Europeans often express frustration that they are not more involved in seeking to resolve the Palestinian-Israeli conflict.
Given the geographical proximity and financial support for Palestinian development, Europeans wonder why their political role is so circumscribed.
The answer, I believe, lies in a widespread Israeli belief that Europe too often gives short shrift to Jerusalem’s concerns.
Take, for example, the UN General Assembly vote on November 29th to upgrade the Palestinians to non-member observer state status in the world body.
Despite strenuous objections from Jerusalem (and Washington) that such a move would deal a setback to reviving the peace process, reward the Palestinians for bypassing the negotiating table, and undermine the 1993 Oslo Accords, 14 EU countries, including Spain, opted to support the gambit.
Only the Czech Republic voted against. But if I had to choose just one EU capital to oppose the measure, Prague would have been it.
No other EU country has such a long record of outspoken support for the creation of a Jewish state, dating back almost a century to the legendary President Thomas Masaryk and interrupted only in the communist era.
Moreover, given its own history, the Czech Republic uniquely understands Israel’s vulnerability. After all, in 1938, Britain and France sacrificed then Czechoslovakia in a vain effort to satisfy the Third Reich. Instead, of course, Berlin’s appetite was only whetted, leading to the devastation of the Second World War.
Had the EU abstained as a group on the UN vote, as some member countries wished, it would have sent a more balanced message, but, led by France, that was not to be.
Or consider the EU’s unwillingness to add Hezbollah to its list of terrorist organizations.
Here is an organization that has been implicated in repeated murderous plots, from Latin America to Asia, from Europe to the Middle East. Yet, years have passed since the issue was first raised in Brussels and nothing has happened. Now, we are told, everything hinges on the Bulgarian investigation of the deadly attack in July that killed six people. But why should that become the linchpin, as if there were not already reams of evidence of terrorist involvement, not to mention repeated threats to incinerate Israel?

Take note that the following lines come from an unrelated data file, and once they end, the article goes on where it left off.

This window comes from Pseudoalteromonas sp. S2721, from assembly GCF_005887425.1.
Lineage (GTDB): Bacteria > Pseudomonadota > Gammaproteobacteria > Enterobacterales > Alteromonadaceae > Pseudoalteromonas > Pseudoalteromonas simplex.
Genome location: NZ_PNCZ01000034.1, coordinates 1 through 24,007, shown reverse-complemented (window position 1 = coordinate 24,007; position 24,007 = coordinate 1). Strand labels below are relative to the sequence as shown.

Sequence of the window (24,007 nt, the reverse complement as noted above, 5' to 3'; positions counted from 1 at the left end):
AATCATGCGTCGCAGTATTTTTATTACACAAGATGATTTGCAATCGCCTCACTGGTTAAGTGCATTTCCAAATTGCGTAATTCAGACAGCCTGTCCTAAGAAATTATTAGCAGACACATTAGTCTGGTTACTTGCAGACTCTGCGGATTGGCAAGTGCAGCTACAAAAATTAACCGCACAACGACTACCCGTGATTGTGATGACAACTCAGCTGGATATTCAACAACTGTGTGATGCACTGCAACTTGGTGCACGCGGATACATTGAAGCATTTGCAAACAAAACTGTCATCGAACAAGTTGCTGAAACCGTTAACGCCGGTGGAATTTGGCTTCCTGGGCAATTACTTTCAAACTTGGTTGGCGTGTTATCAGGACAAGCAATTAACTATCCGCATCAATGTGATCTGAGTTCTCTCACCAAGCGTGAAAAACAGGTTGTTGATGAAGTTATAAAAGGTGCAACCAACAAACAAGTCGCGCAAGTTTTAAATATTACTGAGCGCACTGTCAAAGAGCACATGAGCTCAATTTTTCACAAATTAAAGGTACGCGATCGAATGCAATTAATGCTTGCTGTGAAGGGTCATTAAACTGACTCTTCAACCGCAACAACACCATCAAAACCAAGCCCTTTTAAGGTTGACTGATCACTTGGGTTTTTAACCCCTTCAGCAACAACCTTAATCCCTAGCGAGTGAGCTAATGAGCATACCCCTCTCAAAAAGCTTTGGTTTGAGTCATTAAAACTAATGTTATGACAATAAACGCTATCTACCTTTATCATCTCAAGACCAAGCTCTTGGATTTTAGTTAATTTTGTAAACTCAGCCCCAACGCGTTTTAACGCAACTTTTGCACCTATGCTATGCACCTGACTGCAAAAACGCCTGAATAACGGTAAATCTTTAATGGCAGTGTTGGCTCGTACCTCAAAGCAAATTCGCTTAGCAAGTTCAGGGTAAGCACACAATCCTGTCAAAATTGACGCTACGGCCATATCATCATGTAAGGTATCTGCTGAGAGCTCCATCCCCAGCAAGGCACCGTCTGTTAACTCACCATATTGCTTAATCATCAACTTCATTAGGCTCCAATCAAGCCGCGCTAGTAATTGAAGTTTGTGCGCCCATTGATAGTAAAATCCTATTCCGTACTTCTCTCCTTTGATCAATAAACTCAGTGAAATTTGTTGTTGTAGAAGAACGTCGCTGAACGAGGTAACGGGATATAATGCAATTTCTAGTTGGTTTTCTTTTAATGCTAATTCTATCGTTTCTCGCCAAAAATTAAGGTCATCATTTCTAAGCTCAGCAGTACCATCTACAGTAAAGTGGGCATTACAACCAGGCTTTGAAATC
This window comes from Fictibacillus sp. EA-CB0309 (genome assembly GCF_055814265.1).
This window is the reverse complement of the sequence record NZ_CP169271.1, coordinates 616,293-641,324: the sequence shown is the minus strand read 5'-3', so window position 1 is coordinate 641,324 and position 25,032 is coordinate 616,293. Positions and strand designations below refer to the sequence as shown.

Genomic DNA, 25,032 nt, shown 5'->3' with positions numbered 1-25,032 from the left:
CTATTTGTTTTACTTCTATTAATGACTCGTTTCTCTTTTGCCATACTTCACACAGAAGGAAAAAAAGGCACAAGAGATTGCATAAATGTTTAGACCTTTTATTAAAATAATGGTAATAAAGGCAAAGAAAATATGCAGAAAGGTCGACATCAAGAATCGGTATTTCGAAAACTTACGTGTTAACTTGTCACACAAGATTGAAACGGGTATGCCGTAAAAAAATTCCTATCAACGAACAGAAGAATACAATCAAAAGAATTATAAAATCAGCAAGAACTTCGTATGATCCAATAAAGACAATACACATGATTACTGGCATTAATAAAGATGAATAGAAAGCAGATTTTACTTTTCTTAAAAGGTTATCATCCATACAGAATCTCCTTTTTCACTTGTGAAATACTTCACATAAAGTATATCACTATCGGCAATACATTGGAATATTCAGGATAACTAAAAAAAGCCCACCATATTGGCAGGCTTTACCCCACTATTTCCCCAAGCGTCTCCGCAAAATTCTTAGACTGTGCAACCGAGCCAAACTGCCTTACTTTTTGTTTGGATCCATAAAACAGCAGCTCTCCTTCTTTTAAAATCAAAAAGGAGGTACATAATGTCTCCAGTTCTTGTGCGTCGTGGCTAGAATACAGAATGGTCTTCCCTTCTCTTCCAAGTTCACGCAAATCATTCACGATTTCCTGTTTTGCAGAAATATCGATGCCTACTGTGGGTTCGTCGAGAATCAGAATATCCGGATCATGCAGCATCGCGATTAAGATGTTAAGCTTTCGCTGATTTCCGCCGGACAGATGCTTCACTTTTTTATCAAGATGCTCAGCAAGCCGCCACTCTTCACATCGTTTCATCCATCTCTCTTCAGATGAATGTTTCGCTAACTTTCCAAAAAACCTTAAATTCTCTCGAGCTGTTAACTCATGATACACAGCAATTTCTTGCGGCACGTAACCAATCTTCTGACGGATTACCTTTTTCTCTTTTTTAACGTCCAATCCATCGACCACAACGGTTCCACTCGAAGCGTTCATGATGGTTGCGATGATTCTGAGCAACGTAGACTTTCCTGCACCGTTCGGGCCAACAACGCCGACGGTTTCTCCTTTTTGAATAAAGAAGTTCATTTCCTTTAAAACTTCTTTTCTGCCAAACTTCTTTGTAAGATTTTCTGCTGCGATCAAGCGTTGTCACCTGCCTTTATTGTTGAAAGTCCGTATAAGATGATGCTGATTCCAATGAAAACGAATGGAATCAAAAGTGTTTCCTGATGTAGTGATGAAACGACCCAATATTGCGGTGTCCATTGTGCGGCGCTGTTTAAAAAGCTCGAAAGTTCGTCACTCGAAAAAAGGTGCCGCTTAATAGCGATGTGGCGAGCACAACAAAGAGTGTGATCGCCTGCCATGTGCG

And in recent days, there have been reports of four EU nations – Denmark, Finland, Ireland, and Portugal – seeking to block an EU statement that included condemnation of the incendiary comments of Khalid Mashaal, the Hamas chief. Here is an excerpt of his remarks earlier this month: “Today is Gaza. Tomorrow will be Ramallah and after that Jerusalem, then Haifa and Jaffa.”
Only the intervention of Germany and, again, the Czech Republic ensured rejection of this hateful rhetoric reiterating Hamas’ oft-stated desire to wipe Israel off the map.
If the EU cannot recognize Hezbollah as a terrorist group, and has difficulty condemning eliminationist remarks by the Hamas leader, how can Israel have confidence in a greater European role?
If the EU truly wants to increase that role, let it first show more sensitivity to Israel’s unenviable security position – in both words and deeds.
After all, in any peace process leading to a two-state agreement, Israel, two-thirds the size of Belgium, would be asked to take unprecedented risks for peace. Europe needs to ask how it can help mitigate those risks. Seeing terrorist groups for what they really are is one way. So is exploring seriously what could be the EU role “the day after” any peace accord, insofar as Israel’s security is concerned.
Recent events in the Arab world underscore once again the dangers of the area. Syria’s deadly violence may be a matter of concern to the EU, to be sure, but Damascus shares a border with Israel. So do Hezbollah-dominated Lebanon and Hamas-dominated Gaza, as do Muslim Brotherhood-ruled Egypt and the increasingly lawless Sinai. Meanwhile, the West Bank is ruled by the Palestinian Authority, which makes an art form of sending mixed signals – one day calling for peace talks, the next day refusing to condemn Hamas-fired missiles at Israel and then seeking reconciliation with the group, whose covenant explicitly calls for Israel’s annihilation.
That is the regrettable reality of Israel’s neighborhood. It is a far cry from Spain’s or Sweden’s.
And the overlay of Jewish history makes it still starker. After all, as a people of memory, the Jews recall that, more than once, those who called for our elimination tried to implement it, whether in the Middle East or Europe.
By showing more sensitivity to Israel’s unique situation, Europe would be doing the right thing – and, no doubt, earning itself a greater role in the political process.
David Harris is executive director of the American Jewish Committee (AJC). This article was originally published by El País in Spanish.